Four black music and recording artists are among eight celebrities who have been targeted by the SEC in a lawsuit filed by the U.S. Securities and Exchange Commission for promoting crypto tokens to fans without disclosing that they were paid to do so.
The lawsuit, filed on Wednesday in federal court in New York, names DeAndre Cortez Way (Soulja Boy), Miles Parks McCollum (Lil Yachty), Shaffer Smith (Ne-Yo), and Aliaune Thiam (Akon), for illegally touting crypto tokens Tronix (TRX) and/or BitTorrent (BTT) without disclosing that they were compensated for doing so and the amount of the compensation.
The lawsuit alleges that crypto entrepreneur Justin SunSun sold TRX and BTT through companies he owns and controls – the Tron Foundation, BitTorrent Foundation Ltd., and Rainberry Inc. — and broke antifraud and market manipulation rules.
“Sun further induced investors to purchase TRX and BTT by orchestrating a promotional campaign in which he and his celebrity promoters hid the fact that the celebrities were paid for their tweets,” SEC Chairman Gary Gensler said in a press release.
Others targeted by the SEC in the alleged fraud or securities law violations include actor Lindsay Lohan, YouTuber/boxer Jake Paul, singer Austin Mahone and porn star Kendra Lust.
Except for Soulja Boy and Mahone, the celebrities agreed to pay more than $400,000 in fines and penalties to settle the charges, without admitting or denying guilt.
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The price of TRX dropped about 9 percent Wednesday from $0.068 to $0.058 before regaining some of its losses. BTT fell by about 1 percent, Bloomberg reported. The total value locked in decentralized-finance apps — which let people lend, borrow and trade — on the Tron blockchain dropped by more than 3 percent in 24 hours to about $5 billion, according to tracker DeFi Llama.
The price of crypto peaked in November 2021
“This case demonstrates again the high risk investors face when crypto asset securities are offered and sold without proper disclosure,” said SEC Chair Gary Gensler.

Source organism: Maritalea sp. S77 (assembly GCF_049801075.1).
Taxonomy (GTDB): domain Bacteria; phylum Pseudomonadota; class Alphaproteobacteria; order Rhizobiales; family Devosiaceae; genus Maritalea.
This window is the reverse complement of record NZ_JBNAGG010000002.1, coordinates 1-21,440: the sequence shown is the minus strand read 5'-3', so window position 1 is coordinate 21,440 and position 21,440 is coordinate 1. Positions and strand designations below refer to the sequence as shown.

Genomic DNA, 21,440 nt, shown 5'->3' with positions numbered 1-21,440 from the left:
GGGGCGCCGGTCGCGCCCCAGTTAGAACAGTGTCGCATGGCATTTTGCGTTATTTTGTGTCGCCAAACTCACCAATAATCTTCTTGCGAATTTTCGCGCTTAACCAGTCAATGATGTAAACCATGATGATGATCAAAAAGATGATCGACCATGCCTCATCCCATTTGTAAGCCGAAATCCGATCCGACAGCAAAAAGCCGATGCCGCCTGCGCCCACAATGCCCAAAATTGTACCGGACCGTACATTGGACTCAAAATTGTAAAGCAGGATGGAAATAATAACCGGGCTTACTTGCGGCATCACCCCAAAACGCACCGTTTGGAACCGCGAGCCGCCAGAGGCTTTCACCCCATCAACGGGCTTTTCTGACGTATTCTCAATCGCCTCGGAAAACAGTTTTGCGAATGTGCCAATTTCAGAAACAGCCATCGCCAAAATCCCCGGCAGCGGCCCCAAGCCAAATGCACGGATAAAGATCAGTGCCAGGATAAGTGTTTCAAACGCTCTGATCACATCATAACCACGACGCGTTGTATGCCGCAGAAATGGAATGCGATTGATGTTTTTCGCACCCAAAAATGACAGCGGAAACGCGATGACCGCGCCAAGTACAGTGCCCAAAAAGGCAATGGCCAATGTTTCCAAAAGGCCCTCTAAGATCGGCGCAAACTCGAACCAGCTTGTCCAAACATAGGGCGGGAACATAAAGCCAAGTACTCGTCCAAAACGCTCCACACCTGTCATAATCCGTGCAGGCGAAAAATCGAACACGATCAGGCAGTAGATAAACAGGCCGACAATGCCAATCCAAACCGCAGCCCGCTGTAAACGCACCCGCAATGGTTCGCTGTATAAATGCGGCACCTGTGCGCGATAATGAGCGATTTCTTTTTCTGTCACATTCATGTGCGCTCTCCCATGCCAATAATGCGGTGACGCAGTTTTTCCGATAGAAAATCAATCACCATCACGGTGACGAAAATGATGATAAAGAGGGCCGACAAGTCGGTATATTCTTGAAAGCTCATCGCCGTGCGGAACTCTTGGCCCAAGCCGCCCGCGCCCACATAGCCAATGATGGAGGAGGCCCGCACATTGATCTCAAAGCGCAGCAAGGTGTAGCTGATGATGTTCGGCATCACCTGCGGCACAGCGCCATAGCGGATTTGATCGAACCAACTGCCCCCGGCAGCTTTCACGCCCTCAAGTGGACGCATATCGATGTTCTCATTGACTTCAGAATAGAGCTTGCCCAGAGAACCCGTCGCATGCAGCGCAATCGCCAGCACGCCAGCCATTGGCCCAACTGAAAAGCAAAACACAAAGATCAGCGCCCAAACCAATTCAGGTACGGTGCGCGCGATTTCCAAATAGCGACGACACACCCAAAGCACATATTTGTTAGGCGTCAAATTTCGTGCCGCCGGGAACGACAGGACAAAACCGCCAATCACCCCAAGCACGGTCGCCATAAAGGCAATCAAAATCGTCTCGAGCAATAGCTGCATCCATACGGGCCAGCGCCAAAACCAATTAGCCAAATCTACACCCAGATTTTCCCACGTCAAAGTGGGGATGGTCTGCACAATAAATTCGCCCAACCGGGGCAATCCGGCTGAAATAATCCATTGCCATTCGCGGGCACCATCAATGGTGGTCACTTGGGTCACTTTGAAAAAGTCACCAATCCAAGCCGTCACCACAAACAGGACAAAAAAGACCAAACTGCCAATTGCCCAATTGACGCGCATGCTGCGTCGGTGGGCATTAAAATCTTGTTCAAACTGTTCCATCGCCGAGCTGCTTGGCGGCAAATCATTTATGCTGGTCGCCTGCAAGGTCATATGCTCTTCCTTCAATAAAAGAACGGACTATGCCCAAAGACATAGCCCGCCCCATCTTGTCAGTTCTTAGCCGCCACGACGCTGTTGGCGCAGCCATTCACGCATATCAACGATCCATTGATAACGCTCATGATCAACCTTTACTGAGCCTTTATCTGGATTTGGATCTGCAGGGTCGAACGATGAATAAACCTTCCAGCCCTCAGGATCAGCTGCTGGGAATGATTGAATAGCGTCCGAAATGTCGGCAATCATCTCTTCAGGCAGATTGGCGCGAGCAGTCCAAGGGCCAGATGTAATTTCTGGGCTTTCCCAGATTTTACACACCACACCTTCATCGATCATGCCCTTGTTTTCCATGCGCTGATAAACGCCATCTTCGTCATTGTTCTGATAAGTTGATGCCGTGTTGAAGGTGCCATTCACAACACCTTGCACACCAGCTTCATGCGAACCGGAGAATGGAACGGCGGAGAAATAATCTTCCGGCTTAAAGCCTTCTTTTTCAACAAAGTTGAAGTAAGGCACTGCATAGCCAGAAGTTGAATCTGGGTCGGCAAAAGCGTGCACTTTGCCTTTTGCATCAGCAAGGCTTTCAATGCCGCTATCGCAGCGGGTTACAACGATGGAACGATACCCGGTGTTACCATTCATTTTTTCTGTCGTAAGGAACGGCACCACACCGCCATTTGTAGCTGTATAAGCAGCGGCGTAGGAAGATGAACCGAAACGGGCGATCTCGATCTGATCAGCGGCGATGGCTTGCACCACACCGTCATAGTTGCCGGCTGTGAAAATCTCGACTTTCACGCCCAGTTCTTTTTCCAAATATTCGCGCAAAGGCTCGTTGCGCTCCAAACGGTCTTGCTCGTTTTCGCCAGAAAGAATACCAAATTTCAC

Sun used an old playbook to mislead and harm investors by first offering securities without complying with registration and disclosure requirements and then manipulating the market for those securities, said Gurbir S. Grewal, director of the SEC’s Division of Enforcement.
“Sun paid celebrities with millions of social media followers to tout the unregistered offerings, while specifically directing that they not disclose their compensation,” Grewal added. “This is the very conduct that the federal securities laws were designed to protect against regardless of the labels Sun and others used.”
This isn’t the first time Soulja Boy and Lil Yachty have been accused of crypto-related violations. Both were named in a February 2022 class-action lawsuit involving SafeMoon, a token that trades on the BNB Chain blockchain, HipHopDX reported.
Images left to right: Soulja Boy at E3, June 14, 2018, screenshot from Bandai Namco Entertainment America, https://www.youtube.com/watch?v=fL33FnwU5jw
Ne-Yo, Dec. 4, 2014, U.S. Department of the Interior,
Lil Yachty, Aug. 18, 2016, by Anton Mak, https://www.flickr.com/photos/133845401@N05/29041612346/
Akon, May 22, 2019 at Collision 2019, Toronto, Canada. Photo by David Fitzgerald/Collision via Sportsfile